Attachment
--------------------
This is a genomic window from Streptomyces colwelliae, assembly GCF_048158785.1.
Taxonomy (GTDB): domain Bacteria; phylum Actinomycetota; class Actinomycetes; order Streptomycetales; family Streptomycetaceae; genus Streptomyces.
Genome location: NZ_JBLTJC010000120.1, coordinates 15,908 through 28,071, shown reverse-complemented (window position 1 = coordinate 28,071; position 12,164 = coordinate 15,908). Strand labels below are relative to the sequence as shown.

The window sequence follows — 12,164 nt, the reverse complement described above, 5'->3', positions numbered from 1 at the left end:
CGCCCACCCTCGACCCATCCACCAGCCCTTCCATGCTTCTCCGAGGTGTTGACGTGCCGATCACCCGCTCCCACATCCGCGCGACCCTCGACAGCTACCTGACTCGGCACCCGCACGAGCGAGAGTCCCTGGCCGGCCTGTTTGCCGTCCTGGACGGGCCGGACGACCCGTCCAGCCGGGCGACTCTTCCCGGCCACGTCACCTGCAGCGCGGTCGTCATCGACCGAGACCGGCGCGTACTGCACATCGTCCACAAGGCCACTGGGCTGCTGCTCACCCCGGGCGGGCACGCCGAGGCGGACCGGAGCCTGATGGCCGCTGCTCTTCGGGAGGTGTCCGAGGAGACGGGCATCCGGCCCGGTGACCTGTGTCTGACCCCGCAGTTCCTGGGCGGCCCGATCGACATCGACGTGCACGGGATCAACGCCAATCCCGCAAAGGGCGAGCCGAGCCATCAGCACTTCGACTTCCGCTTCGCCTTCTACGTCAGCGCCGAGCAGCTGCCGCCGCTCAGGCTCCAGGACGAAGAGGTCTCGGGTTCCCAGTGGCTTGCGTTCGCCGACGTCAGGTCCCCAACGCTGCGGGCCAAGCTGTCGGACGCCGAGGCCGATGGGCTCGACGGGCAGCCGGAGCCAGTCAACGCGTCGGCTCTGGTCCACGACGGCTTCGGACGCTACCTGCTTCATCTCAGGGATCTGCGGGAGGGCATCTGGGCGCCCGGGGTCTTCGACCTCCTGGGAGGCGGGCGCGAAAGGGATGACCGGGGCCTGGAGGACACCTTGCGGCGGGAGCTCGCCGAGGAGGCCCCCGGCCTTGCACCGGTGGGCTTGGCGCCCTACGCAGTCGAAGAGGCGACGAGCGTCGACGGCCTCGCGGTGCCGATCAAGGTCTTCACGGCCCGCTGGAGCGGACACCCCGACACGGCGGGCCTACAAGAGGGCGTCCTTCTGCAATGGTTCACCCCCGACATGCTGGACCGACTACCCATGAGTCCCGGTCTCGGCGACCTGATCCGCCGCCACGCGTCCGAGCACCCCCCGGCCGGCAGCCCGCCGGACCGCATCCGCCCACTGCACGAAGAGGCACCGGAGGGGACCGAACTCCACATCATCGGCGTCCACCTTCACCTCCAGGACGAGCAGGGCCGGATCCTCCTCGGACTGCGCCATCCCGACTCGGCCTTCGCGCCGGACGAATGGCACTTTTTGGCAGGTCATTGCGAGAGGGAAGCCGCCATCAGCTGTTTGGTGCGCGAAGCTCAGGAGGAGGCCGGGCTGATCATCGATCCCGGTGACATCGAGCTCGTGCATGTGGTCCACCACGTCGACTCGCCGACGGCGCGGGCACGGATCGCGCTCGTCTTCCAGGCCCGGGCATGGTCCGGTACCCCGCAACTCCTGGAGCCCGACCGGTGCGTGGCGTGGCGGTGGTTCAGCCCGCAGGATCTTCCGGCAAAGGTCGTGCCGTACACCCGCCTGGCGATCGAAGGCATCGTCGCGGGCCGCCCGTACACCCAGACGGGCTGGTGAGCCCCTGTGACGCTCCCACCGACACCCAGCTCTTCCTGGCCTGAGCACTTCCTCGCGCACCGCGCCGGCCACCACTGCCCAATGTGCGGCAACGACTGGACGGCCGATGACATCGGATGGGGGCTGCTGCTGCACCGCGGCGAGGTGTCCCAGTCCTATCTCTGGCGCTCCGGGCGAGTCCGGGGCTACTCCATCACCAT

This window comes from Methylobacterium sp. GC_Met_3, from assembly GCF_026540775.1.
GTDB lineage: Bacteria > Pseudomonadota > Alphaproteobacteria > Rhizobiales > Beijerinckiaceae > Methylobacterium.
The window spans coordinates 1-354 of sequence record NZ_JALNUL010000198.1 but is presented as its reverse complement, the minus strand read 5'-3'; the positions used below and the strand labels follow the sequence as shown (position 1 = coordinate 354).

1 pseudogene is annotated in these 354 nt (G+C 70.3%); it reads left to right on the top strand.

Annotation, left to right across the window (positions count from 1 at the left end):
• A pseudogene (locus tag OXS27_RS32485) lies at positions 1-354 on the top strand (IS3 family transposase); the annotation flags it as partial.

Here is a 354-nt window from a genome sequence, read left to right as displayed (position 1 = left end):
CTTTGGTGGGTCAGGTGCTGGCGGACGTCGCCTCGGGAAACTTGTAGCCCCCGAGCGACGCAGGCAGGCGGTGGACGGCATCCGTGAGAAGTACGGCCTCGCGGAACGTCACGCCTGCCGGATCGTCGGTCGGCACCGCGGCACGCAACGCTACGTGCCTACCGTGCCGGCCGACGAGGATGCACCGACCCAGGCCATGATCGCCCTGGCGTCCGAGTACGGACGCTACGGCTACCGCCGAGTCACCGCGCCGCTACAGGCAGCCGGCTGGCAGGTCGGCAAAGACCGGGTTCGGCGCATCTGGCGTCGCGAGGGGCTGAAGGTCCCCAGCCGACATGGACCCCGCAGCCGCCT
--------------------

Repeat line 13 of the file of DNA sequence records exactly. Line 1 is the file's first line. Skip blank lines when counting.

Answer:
CTTTGGTGGGTCAGGTGCTGGCGGACGTCGCCTCGGGAAACTTGTAGCCCCCGAGCGACGCAGGCAGGCGGTGGACGGCATCCGTGAGAAGTACGGCCTCGCGGAACGTCACGCCTGCCGGATCGTCGGTCGGCACCGCGGCACGCAACGCTACGTGCCTACCGTGCCGGCCGACGAGGATGCACCGACCCAGGCCATGATCGCCCTGGCGTCCGAGTACGGACGCTACGGCTACCGCCGAGTCACCGCGCCGCTACAGGCAGCCGGCTGGCAGGTCGGCAAAGACCGGGTTCGGCGCATCTGGCGTCGCGAGGGGCTGAAGGTCCCCAGCCGACATGGACCCCGCAGCCGCCT